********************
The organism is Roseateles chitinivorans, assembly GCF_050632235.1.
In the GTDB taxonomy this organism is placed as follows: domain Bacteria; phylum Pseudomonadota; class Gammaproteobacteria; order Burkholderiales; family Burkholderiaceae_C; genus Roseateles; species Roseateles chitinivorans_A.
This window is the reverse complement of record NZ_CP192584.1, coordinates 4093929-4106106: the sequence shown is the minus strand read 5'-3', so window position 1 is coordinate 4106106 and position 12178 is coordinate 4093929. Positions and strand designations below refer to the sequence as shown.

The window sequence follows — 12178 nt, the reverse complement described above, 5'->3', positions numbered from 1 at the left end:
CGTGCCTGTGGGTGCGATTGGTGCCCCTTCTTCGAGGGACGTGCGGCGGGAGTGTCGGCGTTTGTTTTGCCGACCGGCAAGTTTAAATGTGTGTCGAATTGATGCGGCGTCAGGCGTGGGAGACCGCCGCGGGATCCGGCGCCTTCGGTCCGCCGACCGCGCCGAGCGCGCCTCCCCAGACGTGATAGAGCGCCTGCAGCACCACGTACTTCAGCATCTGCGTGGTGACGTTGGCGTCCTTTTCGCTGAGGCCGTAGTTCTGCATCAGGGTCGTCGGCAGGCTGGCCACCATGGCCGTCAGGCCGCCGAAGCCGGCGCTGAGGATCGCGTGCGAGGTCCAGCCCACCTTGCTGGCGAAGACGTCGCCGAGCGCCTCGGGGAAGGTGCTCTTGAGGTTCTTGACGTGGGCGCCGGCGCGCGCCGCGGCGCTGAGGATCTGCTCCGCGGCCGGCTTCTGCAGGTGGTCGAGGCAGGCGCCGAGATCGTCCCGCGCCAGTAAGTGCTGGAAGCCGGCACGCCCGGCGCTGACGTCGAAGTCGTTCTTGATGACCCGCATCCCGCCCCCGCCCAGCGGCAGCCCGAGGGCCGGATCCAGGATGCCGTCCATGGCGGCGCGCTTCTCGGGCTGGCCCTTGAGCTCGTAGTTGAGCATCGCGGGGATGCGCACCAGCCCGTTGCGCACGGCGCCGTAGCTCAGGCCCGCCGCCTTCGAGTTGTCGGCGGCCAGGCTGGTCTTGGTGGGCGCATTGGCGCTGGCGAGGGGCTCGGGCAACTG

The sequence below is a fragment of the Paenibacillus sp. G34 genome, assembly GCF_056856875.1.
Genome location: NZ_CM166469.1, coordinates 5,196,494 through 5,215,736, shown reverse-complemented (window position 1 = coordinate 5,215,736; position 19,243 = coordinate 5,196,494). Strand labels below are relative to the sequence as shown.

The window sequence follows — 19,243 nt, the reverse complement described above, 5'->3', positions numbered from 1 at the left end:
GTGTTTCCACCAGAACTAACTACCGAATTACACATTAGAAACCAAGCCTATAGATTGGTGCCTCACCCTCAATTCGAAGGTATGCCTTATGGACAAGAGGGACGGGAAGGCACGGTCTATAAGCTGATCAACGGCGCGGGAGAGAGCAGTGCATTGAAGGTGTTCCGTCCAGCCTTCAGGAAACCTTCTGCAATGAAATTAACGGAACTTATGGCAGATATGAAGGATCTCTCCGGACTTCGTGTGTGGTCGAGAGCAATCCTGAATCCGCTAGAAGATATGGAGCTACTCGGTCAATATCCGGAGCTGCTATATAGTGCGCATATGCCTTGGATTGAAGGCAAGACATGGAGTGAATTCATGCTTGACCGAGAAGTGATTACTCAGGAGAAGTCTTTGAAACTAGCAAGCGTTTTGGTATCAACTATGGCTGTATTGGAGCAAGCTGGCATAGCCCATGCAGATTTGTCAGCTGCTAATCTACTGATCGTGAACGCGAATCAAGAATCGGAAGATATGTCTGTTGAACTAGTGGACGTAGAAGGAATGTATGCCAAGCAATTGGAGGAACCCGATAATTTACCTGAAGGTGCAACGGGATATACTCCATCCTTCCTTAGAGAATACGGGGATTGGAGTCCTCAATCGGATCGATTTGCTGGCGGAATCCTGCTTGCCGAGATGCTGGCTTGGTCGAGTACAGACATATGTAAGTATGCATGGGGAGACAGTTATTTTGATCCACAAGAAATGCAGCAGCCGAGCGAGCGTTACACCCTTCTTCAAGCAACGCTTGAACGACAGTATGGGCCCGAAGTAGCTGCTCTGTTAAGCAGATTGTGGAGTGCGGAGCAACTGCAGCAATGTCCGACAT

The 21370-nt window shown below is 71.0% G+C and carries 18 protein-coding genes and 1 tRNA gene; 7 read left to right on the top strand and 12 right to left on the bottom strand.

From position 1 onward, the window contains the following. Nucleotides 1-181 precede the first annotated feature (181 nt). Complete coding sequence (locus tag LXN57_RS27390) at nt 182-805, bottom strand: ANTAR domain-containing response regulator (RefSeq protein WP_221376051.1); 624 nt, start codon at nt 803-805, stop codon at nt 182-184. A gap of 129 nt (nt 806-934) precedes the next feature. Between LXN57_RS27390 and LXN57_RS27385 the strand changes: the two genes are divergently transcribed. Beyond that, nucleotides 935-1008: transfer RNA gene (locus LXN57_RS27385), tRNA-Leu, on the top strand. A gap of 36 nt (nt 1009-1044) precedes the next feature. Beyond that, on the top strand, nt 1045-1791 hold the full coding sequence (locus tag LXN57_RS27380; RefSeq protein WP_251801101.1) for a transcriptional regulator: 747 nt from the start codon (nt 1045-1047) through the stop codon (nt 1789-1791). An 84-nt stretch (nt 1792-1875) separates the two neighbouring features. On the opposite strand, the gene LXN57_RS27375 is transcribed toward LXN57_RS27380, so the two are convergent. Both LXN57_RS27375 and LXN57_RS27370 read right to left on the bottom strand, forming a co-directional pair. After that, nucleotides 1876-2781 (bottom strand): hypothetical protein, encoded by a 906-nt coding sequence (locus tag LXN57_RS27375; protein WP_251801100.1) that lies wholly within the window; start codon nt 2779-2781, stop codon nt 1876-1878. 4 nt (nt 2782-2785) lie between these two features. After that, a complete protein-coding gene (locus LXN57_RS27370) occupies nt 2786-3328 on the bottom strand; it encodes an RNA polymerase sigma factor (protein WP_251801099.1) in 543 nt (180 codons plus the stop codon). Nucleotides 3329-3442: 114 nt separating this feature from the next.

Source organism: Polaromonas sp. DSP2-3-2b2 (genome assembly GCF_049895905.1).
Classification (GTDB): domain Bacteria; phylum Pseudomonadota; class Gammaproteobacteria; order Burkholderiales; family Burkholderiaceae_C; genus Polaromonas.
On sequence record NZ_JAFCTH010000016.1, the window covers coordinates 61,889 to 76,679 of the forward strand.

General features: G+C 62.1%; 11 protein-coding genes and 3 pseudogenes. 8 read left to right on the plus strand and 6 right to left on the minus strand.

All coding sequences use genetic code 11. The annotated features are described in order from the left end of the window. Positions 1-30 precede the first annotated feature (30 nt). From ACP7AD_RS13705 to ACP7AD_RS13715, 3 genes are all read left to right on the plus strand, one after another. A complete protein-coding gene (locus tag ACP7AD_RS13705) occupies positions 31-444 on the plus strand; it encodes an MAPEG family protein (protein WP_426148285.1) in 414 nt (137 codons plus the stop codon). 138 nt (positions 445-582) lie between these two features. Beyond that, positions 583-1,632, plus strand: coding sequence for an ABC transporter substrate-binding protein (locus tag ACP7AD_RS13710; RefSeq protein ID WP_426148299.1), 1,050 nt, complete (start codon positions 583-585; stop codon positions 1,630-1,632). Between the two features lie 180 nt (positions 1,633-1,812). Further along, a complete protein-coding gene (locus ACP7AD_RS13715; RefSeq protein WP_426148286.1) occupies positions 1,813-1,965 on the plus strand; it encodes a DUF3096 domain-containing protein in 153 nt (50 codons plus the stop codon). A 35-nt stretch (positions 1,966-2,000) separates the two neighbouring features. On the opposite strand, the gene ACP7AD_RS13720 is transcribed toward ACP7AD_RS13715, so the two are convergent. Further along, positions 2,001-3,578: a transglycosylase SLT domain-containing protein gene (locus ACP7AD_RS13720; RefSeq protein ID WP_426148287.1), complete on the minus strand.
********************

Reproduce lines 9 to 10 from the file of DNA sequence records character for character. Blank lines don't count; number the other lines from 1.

GTGTTTCCACCAGAACTAACTACCGAATTACACATTAGAAACCAAGCCTATAGATTGGTGCCTCACCCTCAATTCGAAGGTATGCCTTATGGACAAGAGGGACGGGAAGGCACGGTCTATAAGCTGATCAACGGCGCGGGAGAGAGCAGTGCATTGAAGGTGTTCCGTCCAGCCTTCAGGAAACCTTCTGCAATGAAATTAACGGAACTTATGGCAGATATGAAGGATCTCTCCGGACTTCGTGTGTGGTCGAGAGCAATCCTGAATCCGCTAGAAGATATGGAGCTACTCGGTCAATATCCGGAGCTGCTATATAGTGCGCATATGCCTTGGATTGAAGGCAAGACATGGAGTGAATTCATGCTTGACCGAGAAGTGATTACTCAGGAGAAGTCTTTGAAACTAGCAAGCGTTTTGGTATCAACTATGGCTGTATTGGAGCAAGCTGGCATAGCCCATGCAGATTTGTCAGCTGCTAATCTACTGATCGTGAACGCGAATCAAGAATCGGAAGATATGTCTGTTGAACTAGTGGACGTAGAAGGAATGTATGCCAAGCAATTGGAGGAACCCGATAATTTACCTGAAGGTGCAACGGGATATACTCCATCCTTCCTTAGAGAATACGGGGATTGGAGTCCTCAATCGGATCGATTTGCTGGCGGAATCCTGCTTGCCGAGATGCTGGCTTGGTCGAGTACAGACATATGTAAGTATGCATGGGGAGACAGTTATTTTGATCCACAAGAAATGCAGCAGCCGAGCGAGCGTTACACCCTTCTTCAAGCAACGCTTGAACGACAGTATGGGCCCGAAGTAGCTGCTCTGTTAAGCAGATTGTGGAGTGCGGAGCAACTGCAGCAATGTCCGACAT

The 21370-nt window shown below is 71.0% G+C and carries 18 protein-coding genes and 1 tRNA gene; 7 read left to right on the top strand and 12 right to left on the bottom strand.